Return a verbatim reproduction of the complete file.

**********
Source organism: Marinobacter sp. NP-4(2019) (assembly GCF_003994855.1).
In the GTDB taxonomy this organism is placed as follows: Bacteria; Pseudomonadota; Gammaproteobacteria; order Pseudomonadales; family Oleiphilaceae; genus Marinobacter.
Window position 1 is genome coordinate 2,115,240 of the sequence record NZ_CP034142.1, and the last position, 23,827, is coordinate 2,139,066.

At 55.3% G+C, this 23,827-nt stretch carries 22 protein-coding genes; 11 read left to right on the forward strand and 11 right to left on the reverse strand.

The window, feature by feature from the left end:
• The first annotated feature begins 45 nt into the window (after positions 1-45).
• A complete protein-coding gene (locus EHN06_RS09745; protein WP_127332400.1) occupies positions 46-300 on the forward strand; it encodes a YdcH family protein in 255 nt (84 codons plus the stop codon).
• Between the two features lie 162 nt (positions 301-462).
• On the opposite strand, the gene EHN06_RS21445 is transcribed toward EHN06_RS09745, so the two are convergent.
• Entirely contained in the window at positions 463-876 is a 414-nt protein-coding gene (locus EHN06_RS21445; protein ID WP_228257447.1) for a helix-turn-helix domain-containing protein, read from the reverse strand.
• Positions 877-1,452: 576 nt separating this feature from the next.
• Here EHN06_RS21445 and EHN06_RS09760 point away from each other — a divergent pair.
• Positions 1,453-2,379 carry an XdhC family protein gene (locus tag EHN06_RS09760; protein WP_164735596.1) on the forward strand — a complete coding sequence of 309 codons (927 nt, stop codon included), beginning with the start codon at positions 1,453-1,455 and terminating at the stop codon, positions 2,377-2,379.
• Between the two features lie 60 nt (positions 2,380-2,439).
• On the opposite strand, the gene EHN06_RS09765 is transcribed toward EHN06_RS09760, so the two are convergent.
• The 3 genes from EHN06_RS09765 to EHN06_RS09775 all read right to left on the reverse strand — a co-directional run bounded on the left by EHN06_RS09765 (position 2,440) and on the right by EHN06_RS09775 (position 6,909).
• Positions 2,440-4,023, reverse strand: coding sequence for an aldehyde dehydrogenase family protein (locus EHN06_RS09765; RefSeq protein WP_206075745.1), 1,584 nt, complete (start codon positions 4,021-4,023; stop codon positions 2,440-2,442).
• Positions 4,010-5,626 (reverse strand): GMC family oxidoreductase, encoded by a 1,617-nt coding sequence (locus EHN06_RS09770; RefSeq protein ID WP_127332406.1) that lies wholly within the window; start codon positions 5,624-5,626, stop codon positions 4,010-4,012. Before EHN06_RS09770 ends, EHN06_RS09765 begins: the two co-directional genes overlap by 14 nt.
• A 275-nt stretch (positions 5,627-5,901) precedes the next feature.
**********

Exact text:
Source organism: Marinobacter sp. NP-4(2019) (assembly GCF_003994855.1).
In the GTDB taxonomy this organism is placed as follows: Bacteria; Pseudomonadota; Gammaproteobacteria; order Pseudomonadales; family Oleiphilaceae; genus Marinobacter.
Window position 1 is genome coordinate 2,115,240 of the sequence record NZ_CP034142.1, and the last position, 23,827, is coordinate 2,139,066.

At 55.3% G+C, this 23,827-nt stretch carries 22 protein-coding genes; 11 read left to right on the forward strand and 11 right to left on the reverse strand.

The window, feature by feature from the left end:
• The first annotated feature begins 45 nt into the window (after positions 1-45).
• A complete protein-coding gene (locus EHN06_RS09745; protein WP_127332400.1) occupies positions 46-300 on the forward strand; it encodes a YdcH family protein in 255 nt (84 codons plus the stop codon).
• Between the two features lie 162 nt (positions 301-462).
• On the opposite strand, the gene EHN06_RS21445 is transcribed toward EHN06_RS09745, so the two are convergent.
• Entirely contained in the window at positions 463-876 is a 414-nt protein-coding gene (locus EHN06_RS21445; protein ID WP_228257447.1) for a helix-turn-helix domain-containing protein, read from the reverse strand.
• Positions 877-1,452: 576 nt separating this feature from the next.
• Here EHN06_RS21445 and EHN06_RS09760 point away from each other — a divergent pair.
• Positions 1,453-2,379 carry an XdhC family protein gene (locus tag EHN06_RS09760; protein WP_164735596.1) on the forward strand — a complete coding sequence of 309 codons (927 nt, stop codon included), beginning with the start codon at positions 1,453-1,455 and terminating at the stop codon, positions 2,377-2,379.
• Between the two features lie 60 nt (positions 2,380-2,439).
• On the opposite strand, the gene EHN06_RS09765 is transcribed toward EHN06_RS09760, so the two are convergent.
• The 3 genes from EHN06_RS09765 to EHN06_RS09775 all read right to left on the reverse strand — a co-directional run bounded on the left by EHN06_RS09765 (position 2,440) and on the right by EHN06_RS09775 (position 6,909).
• Positions 2,440-4,023, reverse strand: coding sequence for an aldehyde dehydrogenase family protein (locus EHN06_RS09765; RefSeq protein WP_206075745.1), 1,584 nt, complete (start codon positions 4,021-4,023; stop codon positions 2,440-2,442).
• Positions 4,010-5,626 (reverse strand): GMC family oxidoreductase, encoded by a 1,617-nt coding sequence (locus EHN06_RS09770; RefSeq protein ID WP_127332406.1) that lies wholly within the window; start codon positions 5,624-5,626, stop codon positions 4,010-4,012. Before EHN06_RS09770 ends, EHN06_RS09765 begins: the two co-directional genes overlap by 14 nt.
• A 275-nt stretch (positions 5,627-5,901) precedes the next feature.